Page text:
Adaptive exponential power distribution with moving estimator for nonstationary time series

03/04/2020 ∙ by Jarek Duda, et al. ∙ 0

While standard estimation assumes that all datapoints are from probability distribution of the same fixed parameters θ, we will focus on maximum likelihood (ML) adaptive estimation for nonstationary time series: separately estimating parameters θ_T for each time T based on the earlier values (x_t)_t<T using (exponential) moving ML estimator θ_T=max_θ l_T for l_T=∑_t<Tη^T-tln(ρ_θ (x_t)) and some η∈(0,1]. Computational cost of such moving estimator is generally much higher as we need to optimize log-likelihood multiple times, however, in many cases it can be made inexpensive thanks to dependencies. We focus on such example: exponential power distribution (EPD) ρ(x)∝(-|(x-μ)/σ|^κ/κ) family, which covers wide range of tail behavior like Gaussian (κ=2) or Laplace (κ=1) distribution. It is also convenient for such adaptive estimation of scale parameter σ as its standard ML estimation is σ^κ being average x-μ^κ. By just replacing average with exponential moving average: (σ_T+1)^κ=η(σ_T)^κ +(1-η)|x_T-μ|^κ we can inexpensively make it adaptive. It is tested on daily log-return series for DJIA companies, leading to essentially better log-likelihoods than standard (static) estimation, surprisingly with optimal κ tails types varying between companies. Presented general alternative estimation philosophy provides tools which might be useful for building better models for analysis of nonstationary time-series.



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I Introduction

In standard parametric estimation we choose some density family and assume that all datapoints are from this distribution using the same parameters . For maximum likelihood (ML) estimation we find maximizing having equal contribution of all datapoints . This estimation is perfect for i.i.d. sequence from stationary time series. For distinction, in analogy to static-adaptive separation of models in data compression [1], let us refer to it as static estimation.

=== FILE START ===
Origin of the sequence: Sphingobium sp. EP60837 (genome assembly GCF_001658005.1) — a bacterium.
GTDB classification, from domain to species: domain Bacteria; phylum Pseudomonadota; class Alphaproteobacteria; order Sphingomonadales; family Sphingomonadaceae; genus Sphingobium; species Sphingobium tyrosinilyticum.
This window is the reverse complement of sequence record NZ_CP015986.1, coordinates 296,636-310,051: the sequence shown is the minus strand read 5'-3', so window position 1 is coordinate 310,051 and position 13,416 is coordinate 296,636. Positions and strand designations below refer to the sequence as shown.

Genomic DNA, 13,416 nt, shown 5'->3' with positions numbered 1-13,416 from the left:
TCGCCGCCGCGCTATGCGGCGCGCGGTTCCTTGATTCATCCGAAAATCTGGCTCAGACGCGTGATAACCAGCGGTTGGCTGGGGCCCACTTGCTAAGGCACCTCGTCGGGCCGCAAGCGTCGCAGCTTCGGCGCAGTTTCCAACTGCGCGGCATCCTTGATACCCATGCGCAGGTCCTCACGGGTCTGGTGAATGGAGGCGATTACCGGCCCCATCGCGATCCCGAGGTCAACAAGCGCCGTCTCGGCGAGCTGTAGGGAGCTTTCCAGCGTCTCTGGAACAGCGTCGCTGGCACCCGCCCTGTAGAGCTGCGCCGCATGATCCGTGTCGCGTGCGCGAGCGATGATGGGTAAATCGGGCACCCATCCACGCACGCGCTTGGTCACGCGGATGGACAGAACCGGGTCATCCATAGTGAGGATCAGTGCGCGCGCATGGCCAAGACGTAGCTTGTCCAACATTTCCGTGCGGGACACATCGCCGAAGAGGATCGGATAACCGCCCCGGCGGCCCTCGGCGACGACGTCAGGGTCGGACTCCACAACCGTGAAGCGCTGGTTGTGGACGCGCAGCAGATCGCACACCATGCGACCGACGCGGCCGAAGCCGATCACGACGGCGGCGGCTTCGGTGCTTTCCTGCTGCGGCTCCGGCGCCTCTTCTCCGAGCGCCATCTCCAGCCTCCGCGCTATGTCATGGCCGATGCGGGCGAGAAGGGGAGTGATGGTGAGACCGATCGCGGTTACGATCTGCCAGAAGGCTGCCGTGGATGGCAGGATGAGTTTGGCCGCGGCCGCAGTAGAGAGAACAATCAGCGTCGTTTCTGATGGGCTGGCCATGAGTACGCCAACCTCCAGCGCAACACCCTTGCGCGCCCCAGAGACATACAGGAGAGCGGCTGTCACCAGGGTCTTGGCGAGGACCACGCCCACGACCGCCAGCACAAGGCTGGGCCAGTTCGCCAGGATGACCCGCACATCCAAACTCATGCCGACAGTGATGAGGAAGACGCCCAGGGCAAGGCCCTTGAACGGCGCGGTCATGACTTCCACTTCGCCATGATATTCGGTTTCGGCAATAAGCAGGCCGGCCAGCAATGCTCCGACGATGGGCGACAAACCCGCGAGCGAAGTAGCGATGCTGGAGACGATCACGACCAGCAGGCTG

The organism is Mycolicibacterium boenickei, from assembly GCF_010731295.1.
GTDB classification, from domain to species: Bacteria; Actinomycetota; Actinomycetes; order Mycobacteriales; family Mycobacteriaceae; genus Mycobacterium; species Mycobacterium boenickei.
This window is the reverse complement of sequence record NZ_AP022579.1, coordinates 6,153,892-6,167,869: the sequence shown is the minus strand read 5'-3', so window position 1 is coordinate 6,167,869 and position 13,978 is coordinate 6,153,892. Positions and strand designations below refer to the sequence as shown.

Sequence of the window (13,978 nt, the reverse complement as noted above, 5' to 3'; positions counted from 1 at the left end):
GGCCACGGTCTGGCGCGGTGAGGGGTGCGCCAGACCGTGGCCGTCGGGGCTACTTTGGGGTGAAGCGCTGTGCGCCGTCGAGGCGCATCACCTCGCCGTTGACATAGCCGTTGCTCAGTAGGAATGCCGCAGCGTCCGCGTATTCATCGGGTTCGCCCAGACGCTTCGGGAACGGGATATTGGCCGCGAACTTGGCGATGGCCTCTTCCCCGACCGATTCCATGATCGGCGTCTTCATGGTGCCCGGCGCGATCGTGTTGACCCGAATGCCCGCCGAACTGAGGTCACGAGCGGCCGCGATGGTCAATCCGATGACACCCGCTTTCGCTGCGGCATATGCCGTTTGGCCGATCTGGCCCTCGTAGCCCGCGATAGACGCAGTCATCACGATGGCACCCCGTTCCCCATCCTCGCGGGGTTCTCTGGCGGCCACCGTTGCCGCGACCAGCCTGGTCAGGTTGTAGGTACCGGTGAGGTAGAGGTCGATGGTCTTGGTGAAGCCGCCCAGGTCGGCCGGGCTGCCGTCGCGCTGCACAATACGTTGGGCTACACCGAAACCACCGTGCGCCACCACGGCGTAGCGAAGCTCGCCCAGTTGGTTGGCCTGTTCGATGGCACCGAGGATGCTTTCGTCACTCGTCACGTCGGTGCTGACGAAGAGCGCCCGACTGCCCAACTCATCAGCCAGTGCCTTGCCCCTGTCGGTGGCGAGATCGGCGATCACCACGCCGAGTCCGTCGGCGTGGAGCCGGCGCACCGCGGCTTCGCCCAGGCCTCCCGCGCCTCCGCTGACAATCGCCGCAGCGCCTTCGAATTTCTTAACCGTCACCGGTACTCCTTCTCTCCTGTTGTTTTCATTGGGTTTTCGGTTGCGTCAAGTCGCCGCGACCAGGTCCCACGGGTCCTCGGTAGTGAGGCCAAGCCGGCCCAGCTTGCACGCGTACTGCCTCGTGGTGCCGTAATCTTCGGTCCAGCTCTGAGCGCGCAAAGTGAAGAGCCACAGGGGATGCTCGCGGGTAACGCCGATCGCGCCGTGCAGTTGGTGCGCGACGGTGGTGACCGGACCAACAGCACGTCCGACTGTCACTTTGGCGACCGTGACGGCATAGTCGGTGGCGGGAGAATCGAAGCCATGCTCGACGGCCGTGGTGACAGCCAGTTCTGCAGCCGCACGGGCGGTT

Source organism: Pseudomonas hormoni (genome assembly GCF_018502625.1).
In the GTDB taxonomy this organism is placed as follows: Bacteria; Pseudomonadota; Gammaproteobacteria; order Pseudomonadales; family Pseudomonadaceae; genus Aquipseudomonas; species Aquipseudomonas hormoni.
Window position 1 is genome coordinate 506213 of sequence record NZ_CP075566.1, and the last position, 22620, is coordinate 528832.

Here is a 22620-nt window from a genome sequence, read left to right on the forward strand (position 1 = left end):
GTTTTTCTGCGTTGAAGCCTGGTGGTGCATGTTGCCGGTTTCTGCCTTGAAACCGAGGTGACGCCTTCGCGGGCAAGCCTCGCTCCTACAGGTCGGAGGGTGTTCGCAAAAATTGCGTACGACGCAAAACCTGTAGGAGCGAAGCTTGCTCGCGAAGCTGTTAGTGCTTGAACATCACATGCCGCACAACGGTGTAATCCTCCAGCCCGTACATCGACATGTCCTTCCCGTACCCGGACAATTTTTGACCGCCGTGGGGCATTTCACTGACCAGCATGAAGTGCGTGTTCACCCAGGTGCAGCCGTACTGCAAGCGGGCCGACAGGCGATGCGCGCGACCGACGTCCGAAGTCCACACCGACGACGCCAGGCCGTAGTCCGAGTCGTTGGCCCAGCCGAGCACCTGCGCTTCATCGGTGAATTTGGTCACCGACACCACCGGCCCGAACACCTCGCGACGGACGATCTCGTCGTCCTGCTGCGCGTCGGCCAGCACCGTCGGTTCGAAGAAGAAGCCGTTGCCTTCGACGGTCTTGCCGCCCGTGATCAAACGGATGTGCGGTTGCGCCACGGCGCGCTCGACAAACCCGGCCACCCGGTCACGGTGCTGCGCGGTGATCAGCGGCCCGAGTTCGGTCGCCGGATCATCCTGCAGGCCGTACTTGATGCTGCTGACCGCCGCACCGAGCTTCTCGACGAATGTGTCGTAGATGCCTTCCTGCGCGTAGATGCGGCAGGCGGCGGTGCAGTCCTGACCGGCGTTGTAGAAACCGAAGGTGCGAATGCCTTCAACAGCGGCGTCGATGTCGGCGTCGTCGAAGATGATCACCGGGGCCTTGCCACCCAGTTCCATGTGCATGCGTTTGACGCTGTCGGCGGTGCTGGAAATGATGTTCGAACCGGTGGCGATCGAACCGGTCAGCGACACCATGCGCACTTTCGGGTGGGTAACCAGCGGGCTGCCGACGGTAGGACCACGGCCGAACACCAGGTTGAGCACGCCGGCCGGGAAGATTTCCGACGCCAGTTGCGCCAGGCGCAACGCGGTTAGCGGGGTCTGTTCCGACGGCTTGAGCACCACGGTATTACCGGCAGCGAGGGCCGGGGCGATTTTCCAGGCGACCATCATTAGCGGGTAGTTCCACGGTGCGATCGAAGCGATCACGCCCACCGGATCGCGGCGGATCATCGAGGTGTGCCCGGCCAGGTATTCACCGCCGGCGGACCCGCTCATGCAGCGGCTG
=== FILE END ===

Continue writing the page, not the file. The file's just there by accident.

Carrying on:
Figure 1: Simple evaluation on example of mean log-likelihood for 100 years daily log-returns of DJIA sequence. In horizontal axis there is shape parameter of exponential power distribution density . Orange line shows evaluation of standard ”static” model : MLE choosing fixed parameters, separately for each . Blue line shows evaluation of the simplest adaptive model: separately for each , fixing , evolving scale parameter as exponential moving average of up to the previous position: . We can see that 1) adaptivity brings a large log-likelihood improvement, 2) the optimal (marked with dots) is far from Gaussian, much closer to Laplace distribution, 3) optimal for static and adaptive models are different.

For nonstationary time series these parameters might evolve in time, like estimated density in the bottom of Fig. 1. To estimate such evolving parameter evolution, we discuss adaptive estimation using moving estimator [2], which for time finds maximizing moving likelihood based only on the previously seen datapoints, for example using exponentially weakening weights:


where defines rate of weakening of contribution of the old points in such exponential moving average. For it becomes ML estimation based on all previous points. In practice usually .